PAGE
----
To counter this result, the U.S. Department of Labor issued stringent guidelines regulating these so-called "multiple employer welfare arrangements," or "MEWAs."  Most notably, these Department of Labor guidelines permitted states to regulate MEWAs (where self-funded health plans are typically exempt from state regulations).  Many states moved quickly to either regulate MEWAs as insurance carriers or, in many instances, to ban them entirely.  Because each state has the independent authority to regulate MEWA to the extent they deem appropriate, many characterize these MEWA rules as 'prohibiting the sale of insurance across state lines', when in reality it really just made it practically challenging to comply with the myriad state regulations. 

In the wake of Congress's final, unsuccessful attempt to repeal the Affordable Care Act in late 2017, the Trump administration began exploring ways to mitigate the rising cost of health insurance in the individual and small group insurance market, much of which was viewed as being driven by new insurance mandates under the ACA (even though those rules were designed to stabilize those historically shaky markets).  In an October 2017 memorandum, the Trump administration directed the Department of Labor to revisit MEWA guidelines with the intent of permitting formation of association health plans, with the hope of offering small employers the opportunity to avoid the regulatory restrictions that do not exist in the large group market.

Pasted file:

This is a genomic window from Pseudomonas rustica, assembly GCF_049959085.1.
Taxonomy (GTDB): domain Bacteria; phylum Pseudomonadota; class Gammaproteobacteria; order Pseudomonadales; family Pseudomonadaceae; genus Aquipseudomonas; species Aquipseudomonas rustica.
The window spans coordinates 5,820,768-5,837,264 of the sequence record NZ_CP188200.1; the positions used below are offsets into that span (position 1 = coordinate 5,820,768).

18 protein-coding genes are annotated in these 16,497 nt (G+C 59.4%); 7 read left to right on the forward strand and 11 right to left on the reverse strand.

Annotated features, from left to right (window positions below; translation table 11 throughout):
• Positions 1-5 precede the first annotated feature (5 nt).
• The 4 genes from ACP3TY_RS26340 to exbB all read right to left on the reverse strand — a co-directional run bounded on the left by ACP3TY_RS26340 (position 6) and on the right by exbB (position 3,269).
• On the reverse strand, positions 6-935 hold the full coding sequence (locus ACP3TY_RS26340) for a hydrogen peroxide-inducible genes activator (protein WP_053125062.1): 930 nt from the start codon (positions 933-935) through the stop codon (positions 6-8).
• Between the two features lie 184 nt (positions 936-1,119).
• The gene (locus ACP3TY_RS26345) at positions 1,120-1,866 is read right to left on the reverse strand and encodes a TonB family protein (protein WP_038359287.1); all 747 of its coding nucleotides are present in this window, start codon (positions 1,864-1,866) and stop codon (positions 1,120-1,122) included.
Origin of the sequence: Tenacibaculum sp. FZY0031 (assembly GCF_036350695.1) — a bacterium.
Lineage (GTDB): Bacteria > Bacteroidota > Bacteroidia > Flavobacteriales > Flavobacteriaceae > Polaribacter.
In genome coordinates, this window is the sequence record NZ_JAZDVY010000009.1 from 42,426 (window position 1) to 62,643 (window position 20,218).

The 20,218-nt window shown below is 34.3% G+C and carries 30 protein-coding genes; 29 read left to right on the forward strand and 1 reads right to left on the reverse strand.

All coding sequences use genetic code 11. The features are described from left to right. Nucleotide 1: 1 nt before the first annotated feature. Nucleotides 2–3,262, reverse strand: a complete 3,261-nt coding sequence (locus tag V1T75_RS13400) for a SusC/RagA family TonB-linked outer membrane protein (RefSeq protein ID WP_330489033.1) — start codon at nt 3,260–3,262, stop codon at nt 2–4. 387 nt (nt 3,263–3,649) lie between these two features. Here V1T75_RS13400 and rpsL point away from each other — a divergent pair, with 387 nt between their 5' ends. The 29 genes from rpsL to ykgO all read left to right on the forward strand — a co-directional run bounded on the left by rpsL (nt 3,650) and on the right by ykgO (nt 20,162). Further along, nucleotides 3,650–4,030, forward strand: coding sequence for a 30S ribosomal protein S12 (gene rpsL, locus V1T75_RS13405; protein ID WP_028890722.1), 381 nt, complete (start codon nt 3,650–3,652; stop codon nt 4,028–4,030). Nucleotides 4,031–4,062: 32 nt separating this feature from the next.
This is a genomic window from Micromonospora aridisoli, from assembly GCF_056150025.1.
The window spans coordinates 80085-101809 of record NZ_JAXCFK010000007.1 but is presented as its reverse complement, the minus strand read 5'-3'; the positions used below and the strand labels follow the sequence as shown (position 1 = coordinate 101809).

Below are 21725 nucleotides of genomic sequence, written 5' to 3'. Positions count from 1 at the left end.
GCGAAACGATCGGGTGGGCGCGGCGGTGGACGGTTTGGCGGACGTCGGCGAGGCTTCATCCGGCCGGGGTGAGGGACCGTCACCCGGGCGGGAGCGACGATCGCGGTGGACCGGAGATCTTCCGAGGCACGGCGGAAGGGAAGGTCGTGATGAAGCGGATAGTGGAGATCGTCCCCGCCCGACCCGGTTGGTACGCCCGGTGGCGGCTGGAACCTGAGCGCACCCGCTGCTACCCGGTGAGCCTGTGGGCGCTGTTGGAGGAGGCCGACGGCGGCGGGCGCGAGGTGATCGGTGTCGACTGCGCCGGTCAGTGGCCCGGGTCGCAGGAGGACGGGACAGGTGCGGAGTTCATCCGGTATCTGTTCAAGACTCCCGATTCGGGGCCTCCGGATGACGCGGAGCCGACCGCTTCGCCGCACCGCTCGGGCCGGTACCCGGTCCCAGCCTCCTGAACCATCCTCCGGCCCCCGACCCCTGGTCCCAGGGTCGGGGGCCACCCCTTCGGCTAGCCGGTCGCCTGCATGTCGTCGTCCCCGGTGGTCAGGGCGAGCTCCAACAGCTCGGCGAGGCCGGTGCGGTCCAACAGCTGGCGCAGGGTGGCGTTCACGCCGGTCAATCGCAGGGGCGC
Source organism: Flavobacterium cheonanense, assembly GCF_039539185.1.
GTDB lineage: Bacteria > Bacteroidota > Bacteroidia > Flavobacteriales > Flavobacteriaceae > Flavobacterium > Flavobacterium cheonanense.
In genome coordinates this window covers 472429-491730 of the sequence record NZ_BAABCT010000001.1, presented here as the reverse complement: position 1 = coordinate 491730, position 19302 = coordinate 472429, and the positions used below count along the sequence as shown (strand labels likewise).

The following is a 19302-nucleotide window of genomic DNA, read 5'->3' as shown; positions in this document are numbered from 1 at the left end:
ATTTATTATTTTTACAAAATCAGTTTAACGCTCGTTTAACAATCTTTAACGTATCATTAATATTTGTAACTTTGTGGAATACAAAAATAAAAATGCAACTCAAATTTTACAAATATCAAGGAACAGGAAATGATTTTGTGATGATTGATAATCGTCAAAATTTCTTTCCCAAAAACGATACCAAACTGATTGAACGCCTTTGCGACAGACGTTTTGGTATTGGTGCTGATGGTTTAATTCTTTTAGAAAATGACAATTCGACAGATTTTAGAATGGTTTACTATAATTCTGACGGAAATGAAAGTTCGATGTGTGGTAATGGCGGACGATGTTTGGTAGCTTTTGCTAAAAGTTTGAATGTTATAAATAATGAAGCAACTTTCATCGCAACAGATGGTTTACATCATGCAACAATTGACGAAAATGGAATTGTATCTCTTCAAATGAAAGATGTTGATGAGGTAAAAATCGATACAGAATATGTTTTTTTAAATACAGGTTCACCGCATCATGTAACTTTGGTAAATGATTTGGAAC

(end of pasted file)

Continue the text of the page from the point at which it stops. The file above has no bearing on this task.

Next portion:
Obstacles Remain

As noted in our Client Alert from January of this year, the proposed regulations (and ultimately the final regulations) did extend some relief to small employers.  Specifically, the regulations would permit certain qualifying unrelated employers with a commonality of interest to form a single health plan.  Under those rules, small employers could potentially avoid the small group market reforms (notably, (1) the community ratings requirement that can serve to increase the cost of coverage for otherwise healthy groups, and (2) the essential health benefits mandate, which prohibits insurers from offering skimpy health coverage).